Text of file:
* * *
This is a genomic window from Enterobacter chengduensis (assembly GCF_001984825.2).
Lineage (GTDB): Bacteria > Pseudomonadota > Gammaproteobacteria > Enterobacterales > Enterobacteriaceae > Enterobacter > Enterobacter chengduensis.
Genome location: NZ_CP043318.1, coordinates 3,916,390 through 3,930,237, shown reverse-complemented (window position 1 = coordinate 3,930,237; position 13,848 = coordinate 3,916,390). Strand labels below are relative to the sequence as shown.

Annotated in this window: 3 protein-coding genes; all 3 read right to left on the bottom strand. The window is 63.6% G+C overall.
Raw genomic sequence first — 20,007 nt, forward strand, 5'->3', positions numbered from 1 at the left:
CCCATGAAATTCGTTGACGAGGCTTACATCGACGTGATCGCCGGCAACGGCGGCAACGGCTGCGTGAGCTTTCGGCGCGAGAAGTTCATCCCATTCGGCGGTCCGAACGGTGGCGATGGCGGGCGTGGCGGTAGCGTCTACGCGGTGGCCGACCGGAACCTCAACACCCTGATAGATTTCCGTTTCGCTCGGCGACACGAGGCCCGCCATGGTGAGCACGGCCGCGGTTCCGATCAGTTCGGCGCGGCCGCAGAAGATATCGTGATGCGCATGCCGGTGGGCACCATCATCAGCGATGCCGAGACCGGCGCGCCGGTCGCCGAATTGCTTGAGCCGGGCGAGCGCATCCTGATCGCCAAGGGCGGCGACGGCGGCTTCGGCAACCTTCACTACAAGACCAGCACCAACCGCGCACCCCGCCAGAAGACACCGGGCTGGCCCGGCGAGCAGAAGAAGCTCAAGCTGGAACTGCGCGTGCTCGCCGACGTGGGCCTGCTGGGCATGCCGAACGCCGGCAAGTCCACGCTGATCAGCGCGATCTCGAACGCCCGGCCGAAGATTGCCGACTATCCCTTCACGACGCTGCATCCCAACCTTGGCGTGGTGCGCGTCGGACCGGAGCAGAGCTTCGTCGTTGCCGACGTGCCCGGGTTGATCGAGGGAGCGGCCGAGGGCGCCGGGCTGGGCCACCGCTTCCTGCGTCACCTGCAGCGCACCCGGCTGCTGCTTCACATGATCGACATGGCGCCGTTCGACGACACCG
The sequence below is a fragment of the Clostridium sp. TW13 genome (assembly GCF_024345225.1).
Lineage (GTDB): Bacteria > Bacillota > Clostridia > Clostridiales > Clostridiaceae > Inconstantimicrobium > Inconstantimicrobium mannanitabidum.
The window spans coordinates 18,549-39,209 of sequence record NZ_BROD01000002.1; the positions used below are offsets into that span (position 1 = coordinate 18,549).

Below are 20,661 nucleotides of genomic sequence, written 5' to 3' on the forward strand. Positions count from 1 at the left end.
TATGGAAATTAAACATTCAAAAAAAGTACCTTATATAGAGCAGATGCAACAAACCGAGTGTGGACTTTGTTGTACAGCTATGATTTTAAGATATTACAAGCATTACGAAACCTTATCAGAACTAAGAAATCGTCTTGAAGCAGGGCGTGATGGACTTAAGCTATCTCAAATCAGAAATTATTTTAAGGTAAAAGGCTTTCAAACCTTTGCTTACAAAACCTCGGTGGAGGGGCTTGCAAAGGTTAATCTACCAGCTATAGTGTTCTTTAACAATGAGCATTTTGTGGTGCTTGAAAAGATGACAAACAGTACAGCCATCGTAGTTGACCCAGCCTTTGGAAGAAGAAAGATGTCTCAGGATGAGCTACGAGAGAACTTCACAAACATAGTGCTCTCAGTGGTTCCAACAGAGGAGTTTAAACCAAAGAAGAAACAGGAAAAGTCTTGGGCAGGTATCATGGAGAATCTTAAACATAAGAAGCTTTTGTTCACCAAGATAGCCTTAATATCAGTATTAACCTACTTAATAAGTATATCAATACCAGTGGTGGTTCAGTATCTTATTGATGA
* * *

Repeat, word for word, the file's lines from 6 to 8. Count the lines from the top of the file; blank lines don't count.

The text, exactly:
CCCATGAAATTCGTTGACGAGGCTTACATCGACGTGATCGCCGGCAACGGCGGCAACGGCTGCGTGAGCTTTCGGCGCGAGAAGTTCATCCCATTCGGCGGTCCGAACGGTGGCGATGGCGGGCGTGGCGGTAGCGTCTACGCGGTGGCCGACCGGAACCTCAACACCCTGATAGATTTCCGTTTCGCTCGGCGACACGAGGCCCGCCATGGTGAGCACGGCCGCGGTTCCGATCAGTTCGGCGCGGCCGCAGAAGATATCGTGATGCGCATGCCGGTGGGCACCATCATCAGCGATGCCGAGACCGGCGCGCCGGTCGCCGAATTGCTTGAGCCGGGCGAGCGCATCCTGATCGCCAAGGGCGGCGACGGCGGCTTCGGCAACCTTCACTACAAGACCAGCACCAACCGCGCACCCCGCCAGAAGACACCGGGCTGGCCCGGCGAGCAGAAGAAGCTCAAGCTGGAACTGCGCGTGCTCGCCGACGTGGGCCTGCTGGGCATGCCGAACGCCGGCAAGTCCACGCTGATCAGCGCGATCTCGAACGCCCGGCCGAAGATTGCCGACTATCCCTTCACGACGCTGCATCCCAACCTTGGCGTGGTGCGCGTCGGACCGGAGCAGAGCTTCGTCGTTGCCGACGTGCCCGGGTTGATCGAGGGAGCGGCCGAGGGCGCCGGGCTGGGCCACCGCTTCCTGCGTCACCTGCAGCGCACCCGGCTGCTGCTTCACATGATCGACATGGCGCCGTTCGACGACACCG
The sequence below is a fragment of the Clostridium sp. TW13 genome (assembly GCF_024345225.1).
Lineage (GTDB): Bacteria > Bacillota > Clostridia > Clostridiales > Clostridiaceae > Inconstantimicrobium > Inconstantimicrobium mannanitabidum.